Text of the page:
December 2016 saw the launch of a new Scopus metric, CiteScore, along with associated other metrics. The new journal-level metrics will provide an additional view of journal performance and have been published for over 22,000 journals index in Scopus. This post will give you an overview of the metric and what it could mean for your journal.
What is it?
CiteScore is calculated from all citations recorded in Scopus in one year to content published in the last three years, divided by the number of items published. Unlike pre-existing metrics, such as SNIP and SJR, the CiteScore has been produced directly by Scopus and is easily replicable via the Scopus database. In addition to CiteScore Scopus are also publishing additional rankings, such as the CiteScore percentile based on subject categories and a monthly CiteScore tracker. The already established SNIP (Source Normalized Impact per Paper) and SJR (SCImago Journal Rank) will continue to be published.
There are three key differences to the Journal Impact Factor:
- It is based on the Scopus database rather than Web of Science, therefore the number of citations in certain subject areas will be notably higher.
- It takes into account a three-year citation window rather than two.
- The dominator includes all content published in the journal, not just articles and reviews.
How can I find my CiteScore?
All the Scopus metrics can be freely accessed at www.journalmetrics.com. This includes the CiteScore, SNIP and SJR along with the percentile rankings and CiteScore Tracker.
What does it mean for my journal?
- For journals that are indexed in Scopus, CiteScore will provide a simple metric that is easily recreated within the Scopus system.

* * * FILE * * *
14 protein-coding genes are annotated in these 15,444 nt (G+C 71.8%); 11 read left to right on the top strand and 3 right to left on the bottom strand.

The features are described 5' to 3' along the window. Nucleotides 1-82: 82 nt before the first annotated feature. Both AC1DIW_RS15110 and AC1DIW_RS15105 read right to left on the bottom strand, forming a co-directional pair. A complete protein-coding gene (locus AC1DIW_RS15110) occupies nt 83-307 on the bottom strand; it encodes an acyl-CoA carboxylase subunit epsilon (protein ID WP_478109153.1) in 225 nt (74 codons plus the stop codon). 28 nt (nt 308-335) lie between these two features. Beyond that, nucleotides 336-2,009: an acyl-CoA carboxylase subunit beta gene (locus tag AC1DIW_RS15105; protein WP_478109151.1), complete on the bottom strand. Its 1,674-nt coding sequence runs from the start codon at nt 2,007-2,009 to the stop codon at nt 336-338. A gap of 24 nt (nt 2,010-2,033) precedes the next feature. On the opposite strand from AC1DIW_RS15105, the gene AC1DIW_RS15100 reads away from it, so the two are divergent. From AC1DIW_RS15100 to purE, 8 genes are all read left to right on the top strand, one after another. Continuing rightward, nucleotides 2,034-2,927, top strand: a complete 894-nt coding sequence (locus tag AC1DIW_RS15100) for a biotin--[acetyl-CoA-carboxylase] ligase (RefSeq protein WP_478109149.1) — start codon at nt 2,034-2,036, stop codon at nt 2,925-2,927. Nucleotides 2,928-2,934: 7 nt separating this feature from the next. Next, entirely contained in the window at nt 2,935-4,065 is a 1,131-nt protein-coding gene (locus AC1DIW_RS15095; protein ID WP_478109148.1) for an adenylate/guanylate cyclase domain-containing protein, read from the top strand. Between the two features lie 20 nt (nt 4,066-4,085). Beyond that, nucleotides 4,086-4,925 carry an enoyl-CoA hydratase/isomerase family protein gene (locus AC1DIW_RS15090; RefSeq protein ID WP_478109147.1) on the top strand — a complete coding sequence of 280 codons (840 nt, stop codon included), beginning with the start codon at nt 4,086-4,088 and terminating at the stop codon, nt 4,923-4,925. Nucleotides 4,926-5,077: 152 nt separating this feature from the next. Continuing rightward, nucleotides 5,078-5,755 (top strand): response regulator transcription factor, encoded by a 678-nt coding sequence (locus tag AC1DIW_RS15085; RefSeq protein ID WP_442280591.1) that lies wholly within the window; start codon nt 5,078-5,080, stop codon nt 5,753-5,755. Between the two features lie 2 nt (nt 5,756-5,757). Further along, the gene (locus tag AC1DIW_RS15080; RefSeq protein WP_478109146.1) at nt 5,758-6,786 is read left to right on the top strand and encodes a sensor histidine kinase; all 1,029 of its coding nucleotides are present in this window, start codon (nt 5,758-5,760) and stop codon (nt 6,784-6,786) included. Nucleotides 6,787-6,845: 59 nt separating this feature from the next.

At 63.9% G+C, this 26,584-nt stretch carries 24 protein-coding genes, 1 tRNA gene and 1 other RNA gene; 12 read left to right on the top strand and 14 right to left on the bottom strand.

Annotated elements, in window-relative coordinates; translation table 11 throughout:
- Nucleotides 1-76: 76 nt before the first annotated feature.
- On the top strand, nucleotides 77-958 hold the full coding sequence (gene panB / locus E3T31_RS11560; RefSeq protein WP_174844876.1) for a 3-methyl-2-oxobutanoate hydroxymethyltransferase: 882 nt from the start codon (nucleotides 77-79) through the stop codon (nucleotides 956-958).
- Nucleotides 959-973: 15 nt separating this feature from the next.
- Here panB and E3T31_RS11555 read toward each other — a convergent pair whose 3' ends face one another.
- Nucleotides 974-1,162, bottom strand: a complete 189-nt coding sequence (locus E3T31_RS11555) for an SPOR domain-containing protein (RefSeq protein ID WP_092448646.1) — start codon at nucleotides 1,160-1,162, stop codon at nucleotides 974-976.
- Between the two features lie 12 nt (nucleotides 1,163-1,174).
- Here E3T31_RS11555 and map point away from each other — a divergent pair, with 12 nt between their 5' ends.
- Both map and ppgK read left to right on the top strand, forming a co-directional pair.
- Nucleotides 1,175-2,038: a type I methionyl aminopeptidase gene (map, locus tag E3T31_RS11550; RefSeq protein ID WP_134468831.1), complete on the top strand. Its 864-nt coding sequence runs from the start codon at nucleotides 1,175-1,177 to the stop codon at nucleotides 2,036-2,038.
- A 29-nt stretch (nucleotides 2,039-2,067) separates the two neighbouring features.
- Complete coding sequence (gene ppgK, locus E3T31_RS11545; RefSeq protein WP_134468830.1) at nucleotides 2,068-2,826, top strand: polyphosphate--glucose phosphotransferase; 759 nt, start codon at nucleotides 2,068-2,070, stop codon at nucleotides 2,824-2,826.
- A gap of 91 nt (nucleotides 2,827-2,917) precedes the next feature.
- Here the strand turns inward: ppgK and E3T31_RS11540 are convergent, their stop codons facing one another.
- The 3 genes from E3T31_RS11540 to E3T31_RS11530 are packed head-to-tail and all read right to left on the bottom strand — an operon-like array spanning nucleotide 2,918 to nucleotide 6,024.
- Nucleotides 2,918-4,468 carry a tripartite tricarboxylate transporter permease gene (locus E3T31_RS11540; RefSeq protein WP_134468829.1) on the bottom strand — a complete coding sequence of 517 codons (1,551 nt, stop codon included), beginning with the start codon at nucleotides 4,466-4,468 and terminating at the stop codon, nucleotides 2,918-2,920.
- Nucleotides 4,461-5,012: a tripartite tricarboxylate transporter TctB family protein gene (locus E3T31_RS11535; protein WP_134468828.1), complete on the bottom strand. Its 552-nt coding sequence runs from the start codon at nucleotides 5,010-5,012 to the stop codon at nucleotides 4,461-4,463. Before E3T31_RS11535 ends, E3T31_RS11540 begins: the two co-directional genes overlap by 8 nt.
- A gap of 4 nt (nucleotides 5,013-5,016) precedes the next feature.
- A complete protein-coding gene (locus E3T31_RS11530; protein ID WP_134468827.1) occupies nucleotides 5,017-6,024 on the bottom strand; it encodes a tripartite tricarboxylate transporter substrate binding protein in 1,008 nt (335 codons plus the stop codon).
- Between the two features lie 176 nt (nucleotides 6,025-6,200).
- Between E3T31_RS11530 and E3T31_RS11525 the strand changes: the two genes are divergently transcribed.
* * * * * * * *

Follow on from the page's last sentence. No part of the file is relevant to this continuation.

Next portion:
- For all Scopus indexed journals, the CiteScore will provide an additional way to benchmark citations against a much wider set of journals.
- For journals that already have Impact Factors these advantages will be most notable in the Arts & Humanities where Clarivate Analytics does not publish Journal Impact Factors and the wider Social Sciences where the broader coverage in Scopus will have a larger effect.
- Due to the nature of the calculation, journals that publish a large amount of front matter (editorials, peer commentaries, etc.) will perform worse by CiteScore than by Journal Impact Factor.
Things to consider
- Citation counts have a large variance between subject areas, therefore we would always strongly encourage you to evaluate your journal’s performance using its subject quartile or percentile. (Thus you will be comparing journals with similar subject citation profiles.)
- If you think your journal is not listed in the most appropriate subject areas, please contact your T&F Managing Editor.
The Taylor & Francis view
As your publishing partner, we want to ensure editors have the best tools to evaluate and understand the performance of their journals. We welcome additional quality journal metrics such as CiteScore, provided they are used appropriately. Therefore, editors are welcome to promote CiteScore on instructions for authors, submission pages and on Taylor & Francis Online, should your author community be interested in the metric.
If you would like to add this metric, please contact your T&F Managing Editor who will help organise this for you.